Tuesday, December 28, 2010

The Warlock of Firetop Mountain

In 1982 a book was released that took the experience of a fantasy role-playing game but removed the necessity of a large group of players and intimate knowledge of several thick (not to mention expensive) sourcebooks. The reader would decide where to go and how to react to each situation, and roll dice to deal with some dangers while keeping track of special items that would allow them to deal with others.

It was The Warlock of Firetop Mountain, the first in the venerated Fighting Fantasy series. In my opinion a lot of the best interactive books of all time carry the Fighting Fantasy label, and the fact that the series is being republished now complete with never-before-seen books says I’m not the only one.

This is where it all began, with you playing a daring adventurer on a quest to penetrate the treacherous caverns of Firetop Mountain, defeat the evil warlock who reigns supreme over its many dangers and lay claim to his treasure trove. It wasn’t a very sophisticated premise, and neither was the adventure built on it. You wander around a series of tunnels and rooms, some which seem a bit out of place in a den of evil. Like the room where skeletons build boats.

It’s pretty plain the bugs were still being worked out of the system when this was written. The book warns about overusing your Luck stat (as the more times you’re called upon to test it, the less reliable it is), but lets you refill this stat far more often than succeeding books. I’d almost say it gives out Luck points like candy. Also, during one fight with a pair of monsters, their being totally blasted gives you a bonus to your attack rolls, while it seems like something should have been a figured-in penalty to theirs. Even if the end result is basically the same.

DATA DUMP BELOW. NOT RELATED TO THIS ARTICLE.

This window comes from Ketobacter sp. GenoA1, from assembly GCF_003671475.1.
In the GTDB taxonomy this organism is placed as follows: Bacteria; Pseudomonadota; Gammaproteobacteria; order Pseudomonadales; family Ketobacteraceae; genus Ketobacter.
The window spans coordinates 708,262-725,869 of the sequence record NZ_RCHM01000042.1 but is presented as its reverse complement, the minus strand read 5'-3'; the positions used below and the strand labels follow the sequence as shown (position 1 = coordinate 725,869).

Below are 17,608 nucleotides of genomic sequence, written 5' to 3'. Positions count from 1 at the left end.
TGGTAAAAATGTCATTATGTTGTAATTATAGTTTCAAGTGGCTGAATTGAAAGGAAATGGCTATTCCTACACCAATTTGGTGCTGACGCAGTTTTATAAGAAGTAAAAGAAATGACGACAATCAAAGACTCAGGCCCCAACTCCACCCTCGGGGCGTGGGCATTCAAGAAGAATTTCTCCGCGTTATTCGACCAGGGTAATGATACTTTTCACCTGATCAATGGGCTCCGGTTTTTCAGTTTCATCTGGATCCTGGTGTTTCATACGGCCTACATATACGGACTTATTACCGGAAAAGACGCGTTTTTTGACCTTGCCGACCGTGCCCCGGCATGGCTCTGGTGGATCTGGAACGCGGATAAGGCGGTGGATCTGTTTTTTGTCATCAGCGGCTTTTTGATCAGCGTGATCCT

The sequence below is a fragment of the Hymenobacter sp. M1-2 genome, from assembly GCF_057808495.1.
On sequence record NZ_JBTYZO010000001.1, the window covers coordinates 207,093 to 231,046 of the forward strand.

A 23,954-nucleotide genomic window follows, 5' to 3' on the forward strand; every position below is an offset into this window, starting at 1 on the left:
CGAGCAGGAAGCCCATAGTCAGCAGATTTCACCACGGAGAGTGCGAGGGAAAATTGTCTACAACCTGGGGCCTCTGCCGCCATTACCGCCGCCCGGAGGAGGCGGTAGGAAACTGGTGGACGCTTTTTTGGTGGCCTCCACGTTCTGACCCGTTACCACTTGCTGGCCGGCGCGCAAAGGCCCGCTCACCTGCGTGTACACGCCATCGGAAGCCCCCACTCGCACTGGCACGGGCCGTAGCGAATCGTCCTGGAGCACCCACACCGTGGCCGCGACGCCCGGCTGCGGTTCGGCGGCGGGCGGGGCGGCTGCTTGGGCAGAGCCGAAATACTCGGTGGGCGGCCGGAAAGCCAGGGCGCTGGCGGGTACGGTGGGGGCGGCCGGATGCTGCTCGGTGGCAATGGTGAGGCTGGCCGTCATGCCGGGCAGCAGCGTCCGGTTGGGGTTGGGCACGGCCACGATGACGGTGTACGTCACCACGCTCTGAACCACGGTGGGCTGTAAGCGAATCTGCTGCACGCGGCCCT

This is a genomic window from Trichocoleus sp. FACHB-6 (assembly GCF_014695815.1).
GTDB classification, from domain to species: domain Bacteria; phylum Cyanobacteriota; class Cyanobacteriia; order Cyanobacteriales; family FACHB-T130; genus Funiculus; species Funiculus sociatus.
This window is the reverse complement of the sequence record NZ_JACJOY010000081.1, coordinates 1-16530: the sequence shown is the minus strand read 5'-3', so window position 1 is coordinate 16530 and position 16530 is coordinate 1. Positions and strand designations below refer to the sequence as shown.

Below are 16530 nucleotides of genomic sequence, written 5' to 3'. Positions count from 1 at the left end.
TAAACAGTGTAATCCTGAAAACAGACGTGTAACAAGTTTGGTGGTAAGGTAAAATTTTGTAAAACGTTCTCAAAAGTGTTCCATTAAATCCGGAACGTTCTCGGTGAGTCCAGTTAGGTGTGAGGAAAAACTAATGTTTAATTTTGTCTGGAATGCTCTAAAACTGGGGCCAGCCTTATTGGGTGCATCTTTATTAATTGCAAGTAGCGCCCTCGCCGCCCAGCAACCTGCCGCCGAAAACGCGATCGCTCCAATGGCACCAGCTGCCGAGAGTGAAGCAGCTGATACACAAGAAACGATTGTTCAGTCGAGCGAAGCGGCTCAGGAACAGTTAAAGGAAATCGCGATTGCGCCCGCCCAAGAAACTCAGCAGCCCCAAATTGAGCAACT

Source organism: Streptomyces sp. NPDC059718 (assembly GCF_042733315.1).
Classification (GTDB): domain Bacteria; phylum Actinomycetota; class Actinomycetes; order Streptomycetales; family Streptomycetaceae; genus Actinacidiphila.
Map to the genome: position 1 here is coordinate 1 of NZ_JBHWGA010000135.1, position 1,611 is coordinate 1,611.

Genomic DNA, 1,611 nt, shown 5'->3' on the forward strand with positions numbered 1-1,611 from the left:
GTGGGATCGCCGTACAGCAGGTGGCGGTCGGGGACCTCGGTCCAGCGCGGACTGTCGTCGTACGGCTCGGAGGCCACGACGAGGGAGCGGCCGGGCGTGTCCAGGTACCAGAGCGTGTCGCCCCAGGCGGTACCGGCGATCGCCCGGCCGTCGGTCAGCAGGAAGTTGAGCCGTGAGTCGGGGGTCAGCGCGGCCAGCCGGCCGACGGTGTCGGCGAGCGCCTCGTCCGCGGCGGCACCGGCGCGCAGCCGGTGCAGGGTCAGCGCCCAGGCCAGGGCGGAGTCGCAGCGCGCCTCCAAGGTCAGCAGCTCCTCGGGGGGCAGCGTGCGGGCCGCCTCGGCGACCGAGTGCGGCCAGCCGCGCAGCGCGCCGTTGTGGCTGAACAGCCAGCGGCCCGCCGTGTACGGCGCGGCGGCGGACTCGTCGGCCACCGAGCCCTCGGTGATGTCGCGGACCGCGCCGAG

Also, the book contains something I hate more than just about anything in books like these: a maze. This one is particularly insidious, and took me a long, long time to map properly. I found it deliciously appropriate in a later book, Phantoms of Fear, when you ran into a former adventurer who was driven insane trying to get through this very maze.

Yet, the book manages to succeed in spite of these drawbacks. Aside from the maze, it isn’t overly difficult. At least until you finally get to the end and have to face a guardian dragon before squaring off against the Warlock himself, but that’s what gamers expect. Besides, there are ways to greatly reduce the threat both of those baddies pose. The thing with needing numbered keys found through the dungeon to open the treasure chest might seem kind of cheap, but it makes sense in a way. Imagine being the Warlock, and having the last laugh when the guy can’t get to your treasure after all he went through.

The artwork by Russ Nicholson is quite good. I wouldn’t call it his best work, but it’s up there. As for the writing, the imagery’s pretty good, and the story elements are just strong enough to keep you interested while not making you think too hard about what goes on. In these days of epic quests, it can be kind of nice to go on a nice, simple fantasy adventure. One free of silliness with snakes and bridles.

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